Now in her early 70s, Marcos faces several graft cases before local courts. The cases are linked to her stint as housing minister and governor of Metro Manila.

The 18-year-old PCGG has recovered Marcos-linked assets in the Philippines amounting to 50 billion pesos and 683 million dollars from Swiss bank accounts.

Glo's Generals


Inquirer News Service

FOLLOWING are the people who had served either as Armed Forces chief of staff or Philippine National Police chief in the Arroyo administration:

AFP Appointed as Term Angelo Reyes July 1999-Mar 2001 Secretary, Department of National Defense (March 2001-August 2003) Ambassador-at-large for counterterrorism (October 2003-July 2004) Head, National Anti-Kidnapping Task Force (October 2003-July 2004) Secretary, Department of the Interior and Local Government (July 2004 - present)

Diomedio Villanueva March 2001 - May 2002 Director and general manager, Public Estates Authority (October 2002-December 2003) Postmaster general and CEO, Philippine Postal Corp. (January 2003 - present)

Roy Cimatu May 2002-September 2002 Special envoy to the Middle East (September 2002 - present)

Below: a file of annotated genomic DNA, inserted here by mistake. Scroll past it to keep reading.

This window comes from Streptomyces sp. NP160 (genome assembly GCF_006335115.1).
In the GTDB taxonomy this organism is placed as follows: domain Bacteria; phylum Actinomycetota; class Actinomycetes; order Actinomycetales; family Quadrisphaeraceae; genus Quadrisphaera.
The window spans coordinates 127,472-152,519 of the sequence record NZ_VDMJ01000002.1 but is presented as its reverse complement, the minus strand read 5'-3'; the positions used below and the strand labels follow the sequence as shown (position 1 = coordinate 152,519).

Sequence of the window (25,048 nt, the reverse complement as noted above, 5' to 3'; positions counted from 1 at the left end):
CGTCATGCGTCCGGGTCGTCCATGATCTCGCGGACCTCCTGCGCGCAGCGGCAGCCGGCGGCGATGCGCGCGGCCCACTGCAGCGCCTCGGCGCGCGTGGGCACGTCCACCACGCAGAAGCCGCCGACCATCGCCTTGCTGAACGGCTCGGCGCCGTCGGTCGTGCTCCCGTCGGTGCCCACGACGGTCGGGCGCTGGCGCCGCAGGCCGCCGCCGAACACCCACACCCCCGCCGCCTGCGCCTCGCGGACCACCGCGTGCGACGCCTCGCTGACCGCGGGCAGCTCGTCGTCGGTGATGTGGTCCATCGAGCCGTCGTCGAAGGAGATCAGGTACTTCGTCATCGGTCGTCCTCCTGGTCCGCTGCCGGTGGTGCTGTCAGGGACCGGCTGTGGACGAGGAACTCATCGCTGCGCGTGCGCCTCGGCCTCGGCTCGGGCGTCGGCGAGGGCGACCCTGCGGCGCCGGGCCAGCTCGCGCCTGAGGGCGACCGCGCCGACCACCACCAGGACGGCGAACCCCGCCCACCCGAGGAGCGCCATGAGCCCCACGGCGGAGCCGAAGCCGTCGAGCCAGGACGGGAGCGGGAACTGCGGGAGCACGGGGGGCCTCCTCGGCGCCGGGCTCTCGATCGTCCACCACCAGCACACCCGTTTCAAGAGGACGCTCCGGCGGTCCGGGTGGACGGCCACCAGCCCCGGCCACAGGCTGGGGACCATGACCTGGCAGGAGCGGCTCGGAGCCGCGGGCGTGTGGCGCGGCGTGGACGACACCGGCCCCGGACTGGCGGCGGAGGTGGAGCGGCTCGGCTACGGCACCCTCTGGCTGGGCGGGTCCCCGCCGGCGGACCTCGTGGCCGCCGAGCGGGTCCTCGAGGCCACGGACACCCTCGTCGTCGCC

Benjamin Defensor September-November 2002 Chair, Counter Terrorism Task Force of the Asia Pacific Economic Cooperation/ambassador-at-large for counterterrorism (November 2004 - present)

Dionisio Santiago November 2002-April 2003 Director, Bureau of Corrections (May 2003-November 2004) Executive Director, Dangerous Drugs Board (November 2004 - present)

Narciso Abaya April 2003-October 2004 President & CEO, Bases Conversion Development Authority (October 2004 - present)

Efren Abu October 2004-August 2005 PNP Leandro Mendoza January 2001-June 2002 Secretary, Department of Transportation and Communications (June 2002 - present)

Hermogenes Ebdane June 2002-August 2004 National Security Adviser (August 2004-February 2005 Secretary, Department of Public Works and Highways (February 2005 - present)